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  • Goddess Tara Solid Brass Mask Wall Hanging (655)
    Goddess Tara Solid Brass Mask Wall Hanging 4" tall

    Goddess Tara is known as the mother of liberation and represents the virtues of success in work and achievements.
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    $19.95
  • Brass Statue Goddess Tara Dancing (445)
    Brass Statue Goddess Tara Dancing - 9" Tall
     
    Goddess of Peace & Protection.

    Beautifully handcrafted in India of Solid Brass in antique finish. Golden highlights in silver finish.


     
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    $64.75
  • Green Tara Tibetan Prayer Flag (00E-Flag-TGTF)
    Green Tara Tibetan Prayer Flag  9" x 9.5"- 25 Flags On String Per Roll
     
    A prayer flag is a colorful rectangular cloth, often found strung along mountain ridges and peaks high in the Himalayas. They are used to bless the surrounding countryside and for other purposes. Prayer flags are believed to have originated with Bon, which predated Buddhism in Tibet.
     
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    $17.99
  • Deity Print - Babaji Nataraj By Virginia Copeland (VGK9)
    Deity Print - Babaji Nataraj By Virginia Copeland
     
    These Deity prints are from original paintings by Virginia Copeland, reproduced as 11" x 17" prints, on quality paper.  The image shows here is low quality, the poster print is high quality.  
     
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    $14.00
  • Nataraj Dancing Brass Statue - 4" Height (BST198)
     Nataraj Dancing Brass Statue - 4" Height

    Solid Brass with Antique Honey finish.

    Nataraja or Nataraj, the dancing form of Lord Shiva, is a symbolic synthesis of the most important aspects of Hinduism, and the summary of the central tenets of this Vedic religion. The term 'Nataraj' means 'King of Dancers.'

    THE ORIGIN OF THE NATARAJ FORM
    An extraordinary iconographic representation of the rich and diverse cultural heritage of India, it was developed in southern India by 9th and 10th-century artists during the Chola period (880-1279 CE) in a series of beautiful bronze sculptures. By the 12th century AD, it achieved canonical stature and soon the Chola Nataraja became the supreme statement of Hindu art.

    THE VITAL FORM & SYMBOLISM
    In a marvelously unified and dynamic composition expressing the rhythm and harmony of life, Nataraj is shown with four hands represent the cardinal directions. He is dancing, with his left foot elegantly raised and the right foot on a prostrate figure - 'Apasmara Purusha', the personification of illusion and ignorance over whom Shiva triumphs. The upper left hand holds a flame, the lower left-hand points down to the dwarf, who is shown holding a cobra. The upper right-hand holds an hourglass drum or 'dumroo' that stands for the male-female vital principle, the lower shows the gesture of assertion: "Be without fear."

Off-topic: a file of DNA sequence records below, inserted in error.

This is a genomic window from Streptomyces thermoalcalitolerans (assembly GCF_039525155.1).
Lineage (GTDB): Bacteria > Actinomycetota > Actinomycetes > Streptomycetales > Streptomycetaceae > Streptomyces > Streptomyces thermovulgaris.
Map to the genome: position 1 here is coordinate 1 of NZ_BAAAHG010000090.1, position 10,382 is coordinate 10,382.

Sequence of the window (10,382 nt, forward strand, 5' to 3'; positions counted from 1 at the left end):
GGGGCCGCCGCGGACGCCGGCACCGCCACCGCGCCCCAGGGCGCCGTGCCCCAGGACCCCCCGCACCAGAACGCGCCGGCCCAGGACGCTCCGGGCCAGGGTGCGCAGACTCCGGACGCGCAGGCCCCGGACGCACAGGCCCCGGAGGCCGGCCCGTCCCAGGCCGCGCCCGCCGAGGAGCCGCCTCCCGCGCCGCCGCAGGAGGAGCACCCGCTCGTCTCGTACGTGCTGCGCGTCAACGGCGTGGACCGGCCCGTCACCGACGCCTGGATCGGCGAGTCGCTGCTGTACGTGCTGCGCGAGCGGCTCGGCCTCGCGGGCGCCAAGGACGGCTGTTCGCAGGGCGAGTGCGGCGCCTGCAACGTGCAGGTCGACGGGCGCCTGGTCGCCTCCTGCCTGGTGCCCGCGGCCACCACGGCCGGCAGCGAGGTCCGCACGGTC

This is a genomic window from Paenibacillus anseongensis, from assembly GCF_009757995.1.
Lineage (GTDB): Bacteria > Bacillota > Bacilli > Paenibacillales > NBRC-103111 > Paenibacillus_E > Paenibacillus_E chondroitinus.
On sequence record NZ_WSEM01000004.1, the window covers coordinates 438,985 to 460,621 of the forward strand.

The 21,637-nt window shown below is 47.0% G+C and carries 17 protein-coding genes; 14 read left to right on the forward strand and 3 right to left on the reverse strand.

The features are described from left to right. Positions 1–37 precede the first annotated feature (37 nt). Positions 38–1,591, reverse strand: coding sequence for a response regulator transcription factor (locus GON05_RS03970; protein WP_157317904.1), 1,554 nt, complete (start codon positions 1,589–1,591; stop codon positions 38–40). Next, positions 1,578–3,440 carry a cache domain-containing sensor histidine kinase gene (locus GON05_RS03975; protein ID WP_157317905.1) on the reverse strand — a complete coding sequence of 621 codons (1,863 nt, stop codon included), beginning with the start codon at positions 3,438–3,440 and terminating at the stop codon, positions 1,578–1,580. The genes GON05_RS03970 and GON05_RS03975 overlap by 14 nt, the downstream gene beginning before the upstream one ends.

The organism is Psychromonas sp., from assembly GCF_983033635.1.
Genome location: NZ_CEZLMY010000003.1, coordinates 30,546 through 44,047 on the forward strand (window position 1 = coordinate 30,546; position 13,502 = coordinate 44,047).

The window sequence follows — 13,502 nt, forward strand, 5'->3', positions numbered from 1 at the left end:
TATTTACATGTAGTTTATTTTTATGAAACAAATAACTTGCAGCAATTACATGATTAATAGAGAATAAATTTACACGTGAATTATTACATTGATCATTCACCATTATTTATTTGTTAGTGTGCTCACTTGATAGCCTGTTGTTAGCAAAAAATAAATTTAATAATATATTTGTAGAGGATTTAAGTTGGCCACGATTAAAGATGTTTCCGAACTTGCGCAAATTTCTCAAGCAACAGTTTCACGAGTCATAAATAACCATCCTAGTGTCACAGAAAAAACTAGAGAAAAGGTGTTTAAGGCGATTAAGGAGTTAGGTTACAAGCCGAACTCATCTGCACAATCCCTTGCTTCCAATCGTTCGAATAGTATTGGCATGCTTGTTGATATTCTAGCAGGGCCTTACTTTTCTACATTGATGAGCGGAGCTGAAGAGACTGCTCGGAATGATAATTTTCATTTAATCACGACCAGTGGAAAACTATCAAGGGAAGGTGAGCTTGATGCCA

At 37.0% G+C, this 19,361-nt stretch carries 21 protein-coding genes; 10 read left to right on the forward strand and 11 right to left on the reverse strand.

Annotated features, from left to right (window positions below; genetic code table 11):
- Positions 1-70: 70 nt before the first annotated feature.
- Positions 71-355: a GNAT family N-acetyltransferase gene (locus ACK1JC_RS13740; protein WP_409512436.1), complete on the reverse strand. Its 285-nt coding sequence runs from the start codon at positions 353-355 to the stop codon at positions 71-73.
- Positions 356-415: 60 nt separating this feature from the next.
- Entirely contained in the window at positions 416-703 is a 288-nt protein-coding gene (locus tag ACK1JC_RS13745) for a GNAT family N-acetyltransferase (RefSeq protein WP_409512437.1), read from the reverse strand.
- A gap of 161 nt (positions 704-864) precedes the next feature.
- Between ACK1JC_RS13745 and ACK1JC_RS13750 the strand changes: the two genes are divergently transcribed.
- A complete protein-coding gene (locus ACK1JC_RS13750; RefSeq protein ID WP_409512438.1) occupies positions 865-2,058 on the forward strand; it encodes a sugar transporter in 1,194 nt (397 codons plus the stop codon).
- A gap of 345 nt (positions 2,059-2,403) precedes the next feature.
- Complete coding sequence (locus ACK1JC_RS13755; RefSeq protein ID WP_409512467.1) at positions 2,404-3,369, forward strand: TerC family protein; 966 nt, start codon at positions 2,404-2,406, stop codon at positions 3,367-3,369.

Snakes that stand for egotism, are seen uncoiling from his arms, legs, and hair, which is braided and bejeweled. His matted locks are whirling as he dances within an arch of flames representing the endless cycle of birth and death. On his head is a skull, which symbolizes his conquest over death. Goddess Ganga, the epitome of the holy river Ganges, also sits on his hairdo.

    His third eye is symbolic of his omniscience, insight, and enlightenment. The whole idol rests on a lotus pedestal, the symbol of the creative forces of the universe.

    THE SIGNIFICANCE OF SHIVA'S DANCE
    This cosmic dance of Shiva is called 'Anandatandava,' meaning the Dance of Bliss, and symbolizes the cosmic cycles of creation and destruction, as well as the daily rhythm of birth and death. The dance is a pictorial allegory of the five principle manifestations of eternal energy - creation, destruction, preservation, salvation, and illusion. According to Coomerswamy, the dance of Shiva also represents his five activities: 'Shrishti' (creation, evolution); 'Sthiti' (preservation, support); 'Samhara' (destruction, evolution); 'Tirobhava' (illusion); and 'Anugraha' (release, emancipation, grace).

    The overall temper of the image is paradoxical, uniting the inner tranquility, and outside activity of Shiva.

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    $21.75
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